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school of engineering and applied science



school of engineering and applied science dean’s letter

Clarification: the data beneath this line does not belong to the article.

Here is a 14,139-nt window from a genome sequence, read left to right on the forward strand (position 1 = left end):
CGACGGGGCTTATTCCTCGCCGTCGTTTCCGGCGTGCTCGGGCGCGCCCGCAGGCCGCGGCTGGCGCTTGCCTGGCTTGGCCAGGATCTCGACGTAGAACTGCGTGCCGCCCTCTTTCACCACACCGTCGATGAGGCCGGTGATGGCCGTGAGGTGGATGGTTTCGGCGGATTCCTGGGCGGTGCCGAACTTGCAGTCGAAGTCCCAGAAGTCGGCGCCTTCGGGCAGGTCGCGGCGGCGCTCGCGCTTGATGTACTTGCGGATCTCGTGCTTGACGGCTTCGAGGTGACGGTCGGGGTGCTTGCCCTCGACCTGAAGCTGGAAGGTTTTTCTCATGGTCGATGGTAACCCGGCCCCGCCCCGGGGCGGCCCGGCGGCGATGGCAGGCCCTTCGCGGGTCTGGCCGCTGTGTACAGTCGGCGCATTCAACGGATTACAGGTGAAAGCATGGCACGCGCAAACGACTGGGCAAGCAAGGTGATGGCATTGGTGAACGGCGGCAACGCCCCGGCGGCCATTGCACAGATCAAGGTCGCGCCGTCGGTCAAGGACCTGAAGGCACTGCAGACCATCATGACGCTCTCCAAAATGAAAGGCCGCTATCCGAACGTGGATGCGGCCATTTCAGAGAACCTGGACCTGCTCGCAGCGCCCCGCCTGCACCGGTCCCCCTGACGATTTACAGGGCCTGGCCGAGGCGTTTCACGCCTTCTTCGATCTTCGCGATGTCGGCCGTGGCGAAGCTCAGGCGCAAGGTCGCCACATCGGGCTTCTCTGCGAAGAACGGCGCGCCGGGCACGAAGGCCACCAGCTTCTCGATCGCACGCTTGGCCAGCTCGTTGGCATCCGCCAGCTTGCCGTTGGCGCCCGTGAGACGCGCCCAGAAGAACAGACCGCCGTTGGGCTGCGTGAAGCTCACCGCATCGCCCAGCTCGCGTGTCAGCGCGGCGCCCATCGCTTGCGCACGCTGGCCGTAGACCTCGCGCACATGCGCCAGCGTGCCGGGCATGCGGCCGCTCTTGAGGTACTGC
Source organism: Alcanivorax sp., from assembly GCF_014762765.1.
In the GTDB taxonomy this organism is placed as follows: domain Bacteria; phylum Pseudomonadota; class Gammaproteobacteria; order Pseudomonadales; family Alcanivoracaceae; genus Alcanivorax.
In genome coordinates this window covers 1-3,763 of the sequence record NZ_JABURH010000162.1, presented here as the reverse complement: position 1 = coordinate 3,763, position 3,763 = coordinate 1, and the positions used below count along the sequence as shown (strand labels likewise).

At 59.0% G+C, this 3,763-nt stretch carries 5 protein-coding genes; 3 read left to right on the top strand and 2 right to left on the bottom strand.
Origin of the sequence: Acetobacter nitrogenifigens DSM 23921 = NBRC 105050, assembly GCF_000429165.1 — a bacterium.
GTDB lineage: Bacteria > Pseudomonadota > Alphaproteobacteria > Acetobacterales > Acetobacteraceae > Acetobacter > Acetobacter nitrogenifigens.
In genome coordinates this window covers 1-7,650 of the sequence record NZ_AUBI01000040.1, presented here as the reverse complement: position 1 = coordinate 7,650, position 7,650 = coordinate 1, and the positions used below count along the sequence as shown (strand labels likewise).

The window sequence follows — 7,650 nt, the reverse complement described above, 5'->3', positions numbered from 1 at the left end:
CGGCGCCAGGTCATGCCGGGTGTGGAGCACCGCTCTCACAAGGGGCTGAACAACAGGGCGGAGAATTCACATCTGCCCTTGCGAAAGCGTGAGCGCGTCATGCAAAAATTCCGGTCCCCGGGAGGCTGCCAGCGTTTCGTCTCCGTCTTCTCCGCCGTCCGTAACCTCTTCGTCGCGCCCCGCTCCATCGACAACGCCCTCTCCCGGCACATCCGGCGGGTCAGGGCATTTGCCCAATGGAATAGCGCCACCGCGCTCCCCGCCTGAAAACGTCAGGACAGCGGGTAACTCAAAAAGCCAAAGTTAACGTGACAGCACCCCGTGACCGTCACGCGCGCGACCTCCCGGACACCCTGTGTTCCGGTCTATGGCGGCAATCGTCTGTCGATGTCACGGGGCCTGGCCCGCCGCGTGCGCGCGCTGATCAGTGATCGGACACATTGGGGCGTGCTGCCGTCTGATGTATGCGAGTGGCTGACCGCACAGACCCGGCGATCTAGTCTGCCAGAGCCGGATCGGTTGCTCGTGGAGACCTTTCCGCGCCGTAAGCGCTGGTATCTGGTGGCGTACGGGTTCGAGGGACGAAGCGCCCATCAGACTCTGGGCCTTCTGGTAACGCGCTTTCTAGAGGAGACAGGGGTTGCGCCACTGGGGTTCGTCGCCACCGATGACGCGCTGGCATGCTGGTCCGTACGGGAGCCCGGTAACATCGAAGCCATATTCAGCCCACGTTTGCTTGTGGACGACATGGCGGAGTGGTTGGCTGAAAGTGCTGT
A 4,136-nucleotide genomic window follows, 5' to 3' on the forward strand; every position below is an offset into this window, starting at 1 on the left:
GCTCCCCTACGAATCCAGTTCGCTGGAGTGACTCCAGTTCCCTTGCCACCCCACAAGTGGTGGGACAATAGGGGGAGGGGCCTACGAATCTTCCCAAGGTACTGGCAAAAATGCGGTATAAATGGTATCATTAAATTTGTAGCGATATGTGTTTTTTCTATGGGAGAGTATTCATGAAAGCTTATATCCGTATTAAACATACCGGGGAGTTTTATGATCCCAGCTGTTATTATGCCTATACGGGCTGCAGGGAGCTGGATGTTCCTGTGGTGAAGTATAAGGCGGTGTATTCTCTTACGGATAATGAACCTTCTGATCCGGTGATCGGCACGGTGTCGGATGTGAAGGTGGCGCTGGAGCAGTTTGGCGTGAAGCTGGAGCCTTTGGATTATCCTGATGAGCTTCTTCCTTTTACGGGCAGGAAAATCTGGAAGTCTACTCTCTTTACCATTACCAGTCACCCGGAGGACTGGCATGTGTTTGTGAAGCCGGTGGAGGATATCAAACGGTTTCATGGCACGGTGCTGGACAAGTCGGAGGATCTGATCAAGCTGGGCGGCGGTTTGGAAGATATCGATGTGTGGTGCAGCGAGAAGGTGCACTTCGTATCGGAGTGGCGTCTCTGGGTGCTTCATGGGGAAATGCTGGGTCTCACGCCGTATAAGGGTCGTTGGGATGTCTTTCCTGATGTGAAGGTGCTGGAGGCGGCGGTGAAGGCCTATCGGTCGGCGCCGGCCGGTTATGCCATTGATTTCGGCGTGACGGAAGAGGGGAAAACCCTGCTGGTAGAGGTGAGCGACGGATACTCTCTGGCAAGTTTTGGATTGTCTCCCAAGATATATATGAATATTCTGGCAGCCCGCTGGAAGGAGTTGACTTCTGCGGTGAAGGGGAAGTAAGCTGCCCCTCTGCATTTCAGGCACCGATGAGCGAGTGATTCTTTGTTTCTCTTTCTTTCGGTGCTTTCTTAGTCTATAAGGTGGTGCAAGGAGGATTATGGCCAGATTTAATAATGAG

More than 250 years ago, Benjamin Franklin, founder of the University of Pennsylvania, envisioned an academic institution where classical learning would be united with a sound practical education in the arts and sciences. In Ben's own words, students ought to receive “everything that is practical and everything that is ornamental.” Today Penn, the oldest university in the nation, is fulfilling that vision by preparing students for a technological world, a world where leadership goes to those who have learned how to combine the practical and the ornamental. It is very exciting to witness how technology is transforming our times and our lives, no longer on a scale of decades but of years and even months. A successful career through such changing times requires graduates to be endowed with skills that transcend the details of any one job. We must also provide a forum to instill those traits that are more difficult to teach: ethics, integrity, ambition, creativity and leadership. Such is the result of an education that pays much more attention to the fundamental than to the trendy, to the creative more than to the rote. Engineers must be firmly educated as responsible citizens, concerned with the impact of their work on society. Penn Engineering prepares its students for the creation, application, and management of technology through rigorous and advanced curricula and teaching methods. Innovation drives our every curriculum and transforms the fundamentals of what engineers will be learning. Our graduates go on to leadership roles in engineering, technology, and other careers such as business, medicine, and law, for which creativity, rigorous quantitative thinking, effective communication skills, and a strong commitment to human values are essential. Penn Engineering and the University of Pennsylvania are defining a new type of...